The Supreme Court unanimously held that Section 13(b) of the Federal Trade Commission Act does not give the Commission authority to bypass administrative proceedings and seek equitable monetary relief directly from the federal courts.
Section 13(b) of the FTC Act provides that when the Commission “has reason to believe that any person, partnership, or corporation is violating, or is about to violate, any provision of law enforced by the Federal Trade Commission . . . in proper cases the Commission may seek, and after proper proof, the court may issue, a permanent injunction.” For over four decades the Commission has relied on this Section to bring consumer protection and antitrust actions directly before federal courts seeking injunctions and monetary relief, such as restitution and disgorgement, bringing “far more cases in court than it does through the administrative process.” And through this path, the Commission has obtained billions of dollars in relief, securing $11.2 billion in consumer refunds during the past five years alone.
In 2012, relying on Section 13(b), the Commission filed a complaint in federal court against Scott Tucker and his companies, claiming that their short-term payday lending practices were deceptive, unfair, and violated Section 5(a) of the FTC Act. At summary judgment, the district court granted the FTC’s request for an injunction and monetary relief, ordering Tucker to pay $1.27 billion in restitution and disgorgement, which was to be used by the Commission to provide “direct redress to consumers.” On appeal to the Ninth Circuit, Tucker contended that Section 13(b) does not give the Commission the authority to seek the monetary relief awarded by the district court. Adhering to its precedent, the Ninth Circuit found that Section 13(b) “empowers district courts to grant any ancillary relief necessary to accomplish complete justice, including restitution.” The Supreme Court granted Tucker’s petition for certiorari to address the recent Circuit split concerning the “scope of Section 13(b).”
As previously discussed here , during oral arguments Tucker maintained that because Section 5(l) expressly authorizes the Commission to seek “an injunction and other further equitable relief” in district courts against respondents who violate an Administrative Law Judge’s final cease and desist order, and this provision was amended concurrently with the enactment of Section 13(b), Congress intentionally restricted the Commission’s authority under Section 13(b) to “permanent injunctions” only. On the other side, the Commission argued that the textual variances reflected the functional differences between bringing a claim through the administrative process first versus going directly to the federal courts, and the enactment of Section 13(b) was Congress giving the Commission a choice of enforcement options.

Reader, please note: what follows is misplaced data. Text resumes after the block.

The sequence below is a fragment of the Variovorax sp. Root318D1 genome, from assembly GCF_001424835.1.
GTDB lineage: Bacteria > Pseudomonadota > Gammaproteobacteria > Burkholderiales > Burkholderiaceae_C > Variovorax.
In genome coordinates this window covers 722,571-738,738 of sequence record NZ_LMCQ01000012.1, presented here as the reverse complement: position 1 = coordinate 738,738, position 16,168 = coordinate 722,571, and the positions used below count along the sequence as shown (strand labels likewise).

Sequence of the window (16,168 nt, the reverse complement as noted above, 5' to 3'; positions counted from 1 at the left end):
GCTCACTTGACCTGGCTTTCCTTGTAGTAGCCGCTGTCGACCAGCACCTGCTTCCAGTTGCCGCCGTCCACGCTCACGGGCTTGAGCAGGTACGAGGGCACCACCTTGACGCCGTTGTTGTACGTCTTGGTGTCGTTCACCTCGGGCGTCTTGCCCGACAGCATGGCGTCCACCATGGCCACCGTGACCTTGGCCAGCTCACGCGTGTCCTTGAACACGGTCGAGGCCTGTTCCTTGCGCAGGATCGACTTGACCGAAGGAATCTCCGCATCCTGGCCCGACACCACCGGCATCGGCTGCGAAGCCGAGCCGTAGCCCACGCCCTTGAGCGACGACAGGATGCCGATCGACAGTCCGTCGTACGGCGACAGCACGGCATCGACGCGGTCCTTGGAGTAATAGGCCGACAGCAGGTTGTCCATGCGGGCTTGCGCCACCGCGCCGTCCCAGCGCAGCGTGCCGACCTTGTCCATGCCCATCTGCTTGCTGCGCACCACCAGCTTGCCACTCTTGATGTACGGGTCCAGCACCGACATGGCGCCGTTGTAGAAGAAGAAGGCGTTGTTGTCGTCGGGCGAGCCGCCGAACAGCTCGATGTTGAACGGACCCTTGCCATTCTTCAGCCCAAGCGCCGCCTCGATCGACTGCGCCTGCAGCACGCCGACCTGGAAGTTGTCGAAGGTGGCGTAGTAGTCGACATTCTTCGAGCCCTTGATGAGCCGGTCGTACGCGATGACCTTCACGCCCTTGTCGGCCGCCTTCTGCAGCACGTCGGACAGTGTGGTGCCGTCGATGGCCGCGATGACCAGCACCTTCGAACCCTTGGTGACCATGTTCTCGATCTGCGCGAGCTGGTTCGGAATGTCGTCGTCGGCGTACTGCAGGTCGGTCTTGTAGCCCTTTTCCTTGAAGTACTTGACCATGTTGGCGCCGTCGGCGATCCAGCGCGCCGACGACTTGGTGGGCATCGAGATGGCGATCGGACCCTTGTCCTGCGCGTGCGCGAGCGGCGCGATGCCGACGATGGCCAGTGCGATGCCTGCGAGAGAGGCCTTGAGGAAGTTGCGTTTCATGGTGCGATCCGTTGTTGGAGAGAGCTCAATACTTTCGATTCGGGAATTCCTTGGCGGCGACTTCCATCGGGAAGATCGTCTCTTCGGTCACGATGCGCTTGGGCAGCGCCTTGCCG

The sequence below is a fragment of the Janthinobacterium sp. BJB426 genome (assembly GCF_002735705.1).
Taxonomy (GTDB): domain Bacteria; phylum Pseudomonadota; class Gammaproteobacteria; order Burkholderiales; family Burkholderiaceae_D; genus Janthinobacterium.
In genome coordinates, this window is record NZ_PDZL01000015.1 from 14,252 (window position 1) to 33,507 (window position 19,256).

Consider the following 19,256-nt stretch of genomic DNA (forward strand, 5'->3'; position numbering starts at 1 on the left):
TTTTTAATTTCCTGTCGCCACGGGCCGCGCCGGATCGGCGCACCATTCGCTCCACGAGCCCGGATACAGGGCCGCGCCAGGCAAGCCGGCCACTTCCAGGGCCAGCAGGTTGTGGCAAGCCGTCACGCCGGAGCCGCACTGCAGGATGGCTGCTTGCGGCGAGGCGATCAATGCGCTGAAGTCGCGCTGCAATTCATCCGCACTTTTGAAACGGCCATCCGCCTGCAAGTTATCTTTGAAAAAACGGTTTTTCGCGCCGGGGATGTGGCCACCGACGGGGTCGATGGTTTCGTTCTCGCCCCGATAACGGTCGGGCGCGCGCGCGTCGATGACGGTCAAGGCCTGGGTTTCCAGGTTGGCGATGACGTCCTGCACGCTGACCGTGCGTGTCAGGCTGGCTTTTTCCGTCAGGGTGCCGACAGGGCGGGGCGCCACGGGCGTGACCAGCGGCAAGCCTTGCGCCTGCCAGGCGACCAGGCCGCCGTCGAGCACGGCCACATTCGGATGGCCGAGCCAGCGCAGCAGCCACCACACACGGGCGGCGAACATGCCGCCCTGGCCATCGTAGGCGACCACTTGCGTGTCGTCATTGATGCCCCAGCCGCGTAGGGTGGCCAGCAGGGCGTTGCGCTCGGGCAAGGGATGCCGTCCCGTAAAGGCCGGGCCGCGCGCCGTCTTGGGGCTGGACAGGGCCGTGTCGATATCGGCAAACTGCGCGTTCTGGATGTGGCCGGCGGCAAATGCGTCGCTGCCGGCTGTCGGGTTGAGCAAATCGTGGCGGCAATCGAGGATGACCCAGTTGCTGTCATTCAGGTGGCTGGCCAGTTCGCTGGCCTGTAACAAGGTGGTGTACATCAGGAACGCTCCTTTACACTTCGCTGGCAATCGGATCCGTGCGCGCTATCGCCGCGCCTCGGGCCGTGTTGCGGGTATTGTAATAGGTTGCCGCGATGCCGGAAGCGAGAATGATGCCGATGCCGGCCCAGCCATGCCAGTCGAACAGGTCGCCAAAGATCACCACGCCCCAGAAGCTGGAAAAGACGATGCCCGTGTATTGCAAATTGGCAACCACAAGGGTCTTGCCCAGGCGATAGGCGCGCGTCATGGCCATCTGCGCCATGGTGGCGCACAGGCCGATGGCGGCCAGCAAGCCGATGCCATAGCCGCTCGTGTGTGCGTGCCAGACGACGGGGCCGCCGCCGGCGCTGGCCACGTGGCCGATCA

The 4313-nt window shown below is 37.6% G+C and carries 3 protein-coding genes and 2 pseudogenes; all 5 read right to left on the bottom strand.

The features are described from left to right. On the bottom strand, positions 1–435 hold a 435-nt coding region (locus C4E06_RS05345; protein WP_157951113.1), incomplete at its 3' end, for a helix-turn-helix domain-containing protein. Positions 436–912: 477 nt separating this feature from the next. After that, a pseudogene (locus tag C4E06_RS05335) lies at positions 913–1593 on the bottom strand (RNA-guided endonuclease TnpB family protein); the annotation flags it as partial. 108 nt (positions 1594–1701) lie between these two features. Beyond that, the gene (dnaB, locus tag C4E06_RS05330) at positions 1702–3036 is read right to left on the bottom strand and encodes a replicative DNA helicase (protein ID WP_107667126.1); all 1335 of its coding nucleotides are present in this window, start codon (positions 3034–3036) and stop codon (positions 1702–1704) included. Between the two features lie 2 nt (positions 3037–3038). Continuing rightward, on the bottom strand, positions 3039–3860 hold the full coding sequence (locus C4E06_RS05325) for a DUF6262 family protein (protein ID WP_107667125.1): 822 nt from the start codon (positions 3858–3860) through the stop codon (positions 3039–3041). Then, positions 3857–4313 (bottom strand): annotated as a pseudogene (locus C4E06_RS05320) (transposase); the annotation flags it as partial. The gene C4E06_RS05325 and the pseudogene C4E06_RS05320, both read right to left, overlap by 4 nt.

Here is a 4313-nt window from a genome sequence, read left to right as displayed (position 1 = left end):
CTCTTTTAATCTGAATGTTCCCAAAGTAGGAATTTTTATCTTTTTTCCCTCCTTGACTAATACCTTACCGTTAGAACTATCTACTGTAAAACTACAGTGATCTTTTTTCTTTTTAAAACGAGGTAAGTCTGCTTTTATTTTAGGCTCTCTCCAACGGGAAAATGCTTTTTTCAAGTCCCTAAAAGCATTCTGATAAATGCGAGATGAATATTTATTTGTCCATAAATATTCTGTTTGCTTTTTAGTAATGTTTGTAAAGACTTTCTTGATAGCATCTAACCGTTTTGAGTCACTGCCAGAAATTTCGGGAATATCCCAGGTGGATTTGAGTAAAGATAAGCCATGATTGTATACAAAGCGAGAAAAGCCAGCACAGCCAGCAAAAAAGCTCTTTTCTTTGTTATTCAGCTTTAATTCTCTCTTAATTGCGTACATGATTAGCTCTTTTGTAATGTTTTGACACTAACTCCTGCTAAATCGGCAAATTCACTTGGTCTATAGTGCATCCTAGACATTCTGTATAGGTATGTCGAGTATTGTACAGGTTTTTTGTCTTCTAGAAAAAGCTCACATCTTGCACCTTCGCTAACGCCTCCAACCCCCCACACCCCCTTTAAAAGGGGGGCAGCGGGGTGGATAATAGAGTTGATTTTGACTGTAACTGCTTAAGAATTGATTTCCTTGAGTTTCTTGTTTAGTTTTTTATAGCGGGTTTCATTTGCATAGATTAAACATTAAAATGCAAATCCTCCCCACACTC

The Supreme Court ultimately reversed the Ninth Circuit’s judgment and concluded that, based on the statutory language, Section 13(b) “does not grant the Commission authority to obtain equitable monetary relief.”
Specifically, the Court found that not only does Section 13(b) solely reference the ability to seek “injunctions,” but when considering the provision as a whole, including the grammatical structure—“is violating” and “is about to violate” —13(b) “focuses upon relief that is prospective, not retrospective.” Additionally, the Court considered the structure of the Act and the other provisions that explicitly authorize the Commission to seek monetary relief in federal courts only after going through the administrative process and obtaining a cease and desist order. This includes Section 5(l), which authorizes district courts to award “such other and further equitable relief as they deem appropriate”, and Section 19, which allows for “such relief as the court finds necessary to redress the injury to consumers.” Based on these provisions, the Court found it “highly unlikely” that 13(b) would allow the Commission “to obtain that same monetary relief and more” without first having to satisfy the conditions and limitations of going through the administrative process as required by Sections 5(l) and 19.
The Court concluded by remarking that the gap in the Commission’s authority made by its decision may be filled by a legislative fix. Following the decision, the FTC’s acting Chairwoman, Rebecca Kelly Slaughter, issued a statement urging Congress to “act swiftly and restore and strengthen the powers of the agency so we can make wronged consumers whole.” Until and unless Congress acts, advertisers are likely to see more administrative proceedings with the FTC, as well as the Commission seeking alternative routes for pursuing monetary relief no longer available under Section 13(b). Chairwoman Slaughter reaffirmed that during her opening statement on April 27, 2021 before the U.S. House Committee on Energy and Commerce Subcommittee on Consumer Protection and Commerce: “[A] word about the FTC’s other authorities: we will use them all—administrative proceedings, penalty offense authority, more rule-violation cases, more rulemaking, more civil penalty cases where we have specific statutory authority. But, without Congressional action, none of these options will come close to protecting consumers and incentivizing compliance as much as our lost 13(b) authority. I hope you will move swiftly to restore it.” To be continued, now in the halls of Congress.
The case is AMG Capital Management, LLC v. Federal Trade Commission, Docket No. 19-508, 593 U.S. __ (April 22, 2021).
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